SUZANNE SOMERS, AUTHOR, "KNOCK OUT": I was horribly misdiagnosed last year with lung cancer that had metastasized throughout my entire body. And I was told over six days by six different doctors that unless I was open to taking full body chemo therapy that I should think about getting my things in order. It was quite a traumatic experience.

BEHAR: How is this possible for six doctors to misdiagnose you? What did it turn out to be?

SOMERS: It turned out to be a fungus that exists in the desert southwest and lies dormant in most people, and something knocked out my immune system and just put me in the emergency room. It reads like cancer on a cat scan. So they jumped to conclusions, thought it was cancer everywhere. The oncologist came in and said you got cancer.

BEHAR: That must have been a terrible time for you.

SOMERS: It was terrible.

BEHAR: That sounds awful.

But in 2001, you did have breast cancer.

SOMERS: I did.

BEHAR: Why do you think you got breast cancer, because I think that you have this idea, which I read in your book, that there`s a reason for it, because a lot of doctors disagree with that.

SOMERS: I always thought of cancer as some invisible enemy out there. And I think that we`re more in charge of not getting cancer then we realize by eliminating toxins in our foods and houses and eating organic good and sleeping and balancing your hormones and managing stress.

And I was on birth control pills for 22 years. Maybe, I don`t know. You connect dots. I didn`t have a healthy lifestyle.

BEHAR: You didn`t smoke?

SOMERS: I didn`t smoke, I never really drank either. It`s just that 22 or 23 years of television series, and there`s the Kraft table, it was really crap table. I would just mindlessly eat.

So the reason I wrote this book --

BEHAR: Do you blame yourself for that?

SOMERS: No, I don`t blame myself. It`s just that after I was diagnosed, I thought what have I done in my diet and lifestyle that I played host to this terrible disease? And from this moment on I`m not going to do that anymore.

And so I changed my diet. I eat a perfectly healthy diet. I avoid chemicals, I live a green life, and I eat real food. If you can pick, pluck, milk it, or shoot it, I eat it.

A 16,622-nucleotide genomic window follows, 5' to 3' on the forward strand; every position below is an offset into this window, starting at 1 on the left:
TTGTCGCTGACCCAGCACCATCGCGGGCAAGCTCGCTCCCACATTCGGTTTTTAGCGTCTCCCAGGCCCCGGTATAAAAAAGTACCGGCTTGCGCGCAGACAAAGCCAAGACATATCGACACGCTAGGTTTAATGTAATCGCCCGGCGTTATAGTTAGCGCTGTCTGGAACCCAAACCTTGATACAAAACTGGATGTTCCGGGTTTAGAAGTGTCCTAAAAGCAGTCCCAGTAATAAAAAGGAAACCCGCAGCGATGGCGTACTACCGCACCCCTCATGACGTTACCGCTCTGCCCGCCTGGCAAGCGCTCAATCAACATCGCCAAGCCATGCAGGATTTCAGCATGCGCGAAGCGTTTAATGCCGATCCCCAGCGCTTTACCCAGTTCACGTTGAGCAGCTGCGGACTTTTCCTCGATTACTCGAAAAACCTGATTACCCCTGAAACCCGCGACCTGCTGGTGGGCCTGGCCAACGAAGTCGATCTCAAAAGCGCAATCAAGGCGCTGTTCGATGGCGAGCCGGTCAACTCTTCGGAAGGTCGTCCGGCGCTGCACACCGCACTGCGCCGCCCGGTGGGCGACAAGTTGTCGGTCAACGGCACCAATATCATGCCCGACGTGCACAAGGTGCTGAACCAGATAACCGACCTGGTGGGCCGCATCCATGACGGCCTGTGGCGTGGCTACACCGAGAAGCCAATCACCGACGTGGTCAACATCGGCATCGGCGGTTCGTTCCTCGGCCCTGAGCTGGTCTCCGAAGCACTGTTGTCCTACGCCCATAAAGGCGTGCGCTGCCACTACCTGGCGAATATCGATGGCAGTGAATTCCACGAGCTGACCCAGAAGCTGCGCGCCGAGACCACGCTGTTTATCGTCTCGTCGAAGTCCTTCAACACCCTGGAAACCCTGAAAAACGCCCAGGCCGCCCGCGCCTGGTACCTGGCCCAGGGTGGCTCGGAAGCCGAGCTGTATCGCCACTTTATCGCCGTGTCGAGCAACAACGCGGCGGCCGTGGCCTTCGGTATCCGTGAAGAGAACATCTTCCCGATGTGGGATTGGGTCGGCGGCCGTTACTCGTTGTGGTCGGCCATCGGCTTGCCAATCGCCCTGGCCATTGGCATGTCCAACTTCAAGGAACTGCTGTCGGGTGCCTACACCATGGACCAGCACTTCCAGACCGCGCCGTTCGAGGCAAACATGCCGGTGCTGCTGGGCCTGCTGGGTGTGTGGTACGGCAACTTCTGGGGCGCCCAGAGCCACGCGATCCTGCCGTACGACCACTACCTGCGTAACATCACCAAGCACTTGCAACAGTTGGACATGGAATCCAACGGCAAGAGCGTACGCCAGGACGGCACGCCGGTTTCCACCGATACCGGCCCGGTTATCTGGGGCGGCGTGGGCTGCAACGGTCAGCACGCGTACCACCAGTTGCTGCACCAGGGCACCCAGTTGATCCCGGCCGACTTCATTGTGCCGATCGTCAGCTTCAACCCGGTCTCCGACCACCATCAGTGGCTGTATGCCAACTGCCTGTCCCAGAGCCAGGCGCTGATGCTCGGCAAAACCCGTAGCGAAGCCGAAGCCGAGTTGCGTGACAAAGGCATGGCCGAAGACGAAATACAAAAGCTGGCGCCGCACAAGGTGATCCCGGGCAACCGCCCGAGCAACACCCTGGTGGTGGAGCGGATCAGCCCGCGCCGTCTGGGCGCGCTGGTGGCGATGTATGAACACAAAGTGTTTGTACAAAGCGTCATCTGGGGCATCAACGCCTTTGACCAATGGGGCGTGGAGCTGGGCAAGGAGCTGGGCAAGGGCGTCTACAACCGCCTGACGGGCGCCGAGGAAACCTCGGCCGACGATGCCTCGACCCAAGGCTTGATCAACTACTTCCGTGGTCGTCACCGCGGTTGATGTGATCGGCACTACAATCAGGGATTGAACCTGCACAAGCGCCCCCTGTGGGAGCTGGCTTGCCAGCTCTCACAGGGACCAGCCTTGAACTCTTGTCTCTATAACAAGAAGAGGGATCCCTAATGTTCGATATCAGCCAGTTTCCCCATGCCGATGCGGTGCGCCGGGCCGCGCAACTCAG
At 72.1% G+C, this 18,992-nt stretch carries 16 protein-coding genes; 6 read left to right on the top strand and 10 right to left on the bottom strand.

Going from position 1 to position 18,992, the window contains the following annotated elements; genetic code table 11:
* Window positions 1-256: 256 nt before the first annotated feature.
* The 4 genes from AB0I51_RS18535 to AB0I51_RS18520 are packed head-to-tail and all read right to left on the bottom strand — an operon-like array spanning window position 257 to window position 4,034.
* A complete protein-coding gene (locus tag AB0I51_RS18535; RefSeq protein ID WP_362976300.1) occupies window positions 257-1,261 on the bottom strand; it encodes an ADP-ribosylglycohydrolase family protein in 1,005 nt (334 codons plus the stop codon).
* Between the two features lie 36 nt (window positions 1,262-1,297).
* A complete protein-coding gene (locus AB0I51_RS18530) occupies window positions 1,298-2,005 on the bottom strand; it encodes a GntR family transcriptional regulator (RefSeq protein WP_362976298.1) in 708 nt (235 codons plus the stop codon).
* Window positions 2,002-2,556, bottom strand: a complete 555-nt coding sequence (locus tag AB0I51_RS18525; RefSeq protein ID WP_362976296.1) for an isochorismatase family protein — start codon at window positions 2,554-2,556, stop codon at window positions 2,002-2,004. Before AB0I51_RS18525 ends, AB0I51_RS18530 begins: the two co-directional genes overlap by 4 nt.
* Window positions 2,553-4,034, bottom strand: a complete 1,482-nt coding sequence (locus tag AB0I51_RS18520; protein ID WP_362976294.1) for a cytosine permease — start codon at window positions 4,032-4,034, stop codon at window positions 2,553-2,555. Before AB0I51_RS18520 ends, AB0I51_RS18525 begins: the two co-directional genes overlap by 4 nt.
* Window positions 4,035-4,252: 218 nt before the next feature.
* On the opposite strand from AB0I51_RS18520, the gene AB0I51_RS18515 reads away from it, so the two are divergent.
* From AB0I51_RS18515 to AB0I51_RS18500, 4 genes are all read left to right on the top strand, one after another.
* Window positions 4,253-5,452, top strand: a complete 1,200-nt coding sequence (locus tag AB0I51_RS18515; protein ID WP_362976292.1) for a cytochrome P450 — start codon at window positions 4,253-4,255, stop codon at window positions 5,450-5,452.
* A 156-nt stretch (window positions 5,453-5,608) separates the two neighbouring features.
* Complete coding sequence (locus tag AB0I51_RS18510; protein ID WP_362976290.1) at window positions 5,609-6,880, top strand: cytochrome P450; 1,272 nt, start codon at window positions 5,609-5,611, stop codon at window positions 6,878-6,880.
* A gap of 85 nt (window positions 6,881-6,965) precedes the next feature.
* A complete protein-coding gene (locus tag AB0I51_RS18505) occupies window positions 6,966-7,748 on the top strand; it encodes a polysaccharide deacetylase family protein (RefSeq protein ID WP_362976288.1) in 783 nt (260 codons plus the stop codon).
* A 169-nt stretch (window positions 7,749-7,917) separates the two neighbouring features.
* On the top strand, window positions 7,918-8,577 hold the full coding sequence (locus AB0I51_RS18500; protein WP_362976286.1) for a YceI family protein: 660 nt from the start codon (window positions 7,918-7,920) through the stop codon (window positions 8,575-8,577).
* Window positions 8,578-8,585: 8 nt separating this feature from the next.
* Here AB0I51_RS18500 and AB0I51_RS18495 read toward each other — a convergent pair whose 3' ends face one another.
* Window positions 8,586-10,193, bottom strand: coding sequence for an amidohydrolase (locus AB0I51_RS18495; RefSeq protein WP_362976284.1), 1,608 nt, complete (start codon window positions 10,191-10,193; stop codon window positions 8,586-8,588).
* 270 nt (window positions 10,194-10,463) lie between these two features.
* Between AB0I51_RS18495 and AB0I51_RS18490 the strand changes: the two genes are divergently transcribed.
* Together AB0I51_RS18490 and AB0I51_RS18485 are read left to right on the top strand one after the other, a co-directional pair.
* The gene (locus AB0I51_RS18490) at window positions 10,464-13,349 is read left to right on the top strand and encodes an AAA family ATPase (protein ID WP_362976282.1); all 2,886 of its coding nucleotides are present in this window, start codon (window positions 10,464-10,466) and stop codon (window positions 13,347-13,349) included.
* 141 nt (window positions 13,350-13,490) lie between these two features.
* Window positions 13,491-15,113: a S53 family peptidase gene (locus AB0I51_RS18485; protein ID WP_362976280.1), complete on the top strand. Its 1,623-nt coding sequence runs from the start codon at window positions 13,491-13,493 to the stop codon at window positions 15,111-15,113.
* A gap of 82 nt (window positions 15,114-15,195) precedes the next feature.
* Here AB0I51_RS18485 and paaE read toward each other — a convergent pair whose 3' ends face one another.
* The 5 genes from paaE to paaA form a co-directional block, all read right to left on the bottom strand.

BEHAR: I know someone that doesn`t eat anything that has a face.

SOMERS: I eat protein. Though there`s some faces I would rather not.

BEHAR: And some people don`t want to eat anything that has a mother.

SOMERS: Then there are those people. But I think we need protein, I just want it to be organic.

BEHAR: Did they cure you with chemotherapy, the breast cancer?

SOMERS: No, I didn`t take it. I didn`t take it either time because in looking into cancer and the dismal results of the cancer protocol, that the death rate has only dropped by five percent in the last 55 years, and that chemo really only works for three different types of cancers, testicular, childhood leukemia, some lymphomas, including non-Hodgkin`s.

And I see all these people, and I dedicated my book to all the people I know and love. I started with Farrah, who died from chemotherapy over the last years as I was writing this book. And I came to the conclusion that it`s not working, and nobody wants to say it.

BEHAR: Let me ask you, Dr. Lamm, because she`s saying -- Suzanne is saying it only works for -- what did you say were the three diseases?

SOMERS: Testicular, childhood leukemia, non-Hodgkin`s, and some lymphoma.

BEHAR: For that chemo works. Is that what you`re saying?

SOMERS: They`re having success. Not always, but they`re having success.

BEHAR: Do you agree with that?

DR. STEVEN LAMM, NEW YORK UNIVERSITY, SCHOOL OF MEDICINE: Not completely, no. I think that the diseases that she mentioned, chemotherapy does work. But I think that chemotherapy has been working, not necessarily curing, but certainly prolonging life for many other cancers.

And I think that we certainly need to do a lot better. And I think when you look at the reports from the National Cancer Institute, if you want to believe them, and I do, it appears as though we are doing better. We are reducing the mortality from some of these cancers.

BEHAR: Wait a second. Let me ask Dr. Whittaker. Are we doing better with cancer rates, Dr. Whittaker?

DR. JULIAN WHITAKER, WHITAKER WELLNESS INSTITUTE: I don`t think so at all. I think if we look at our treatment of cancer today, we`re following the paradigm that was laid down by William Hallstead back in the 1800s, and that is the way to treat cancer is to purge the body of the cancer cells, war on cancer.

So you go with surgery, you go with cellular poisons, which is chemotherapy, and you go in with radiation therapy. Granted, some of these cancers do respond and people get better and they live longer. But the idea of increasing survival two to three years, you know, over what we might suspect it would be is wrong.

The paradigm we should be using for cancer would be to stop the undisciplined cell division. All cancers have that. Chemotherapy is like if your child has a sore throat, infection in the throat, you go in and cut it out and poison it and radiate it. I don`t want to get graphic...

BEHAR: So you`re saying it`s excessive treatment? What do you say, Dr. Lamm.

LAMM: Look, cancer is a multisystem, complex disorder involving your genes and the cells, and to make blanket statements about a process that we are actually just start to learn about now, which is what causes cancer, is I think an exaggerated thing.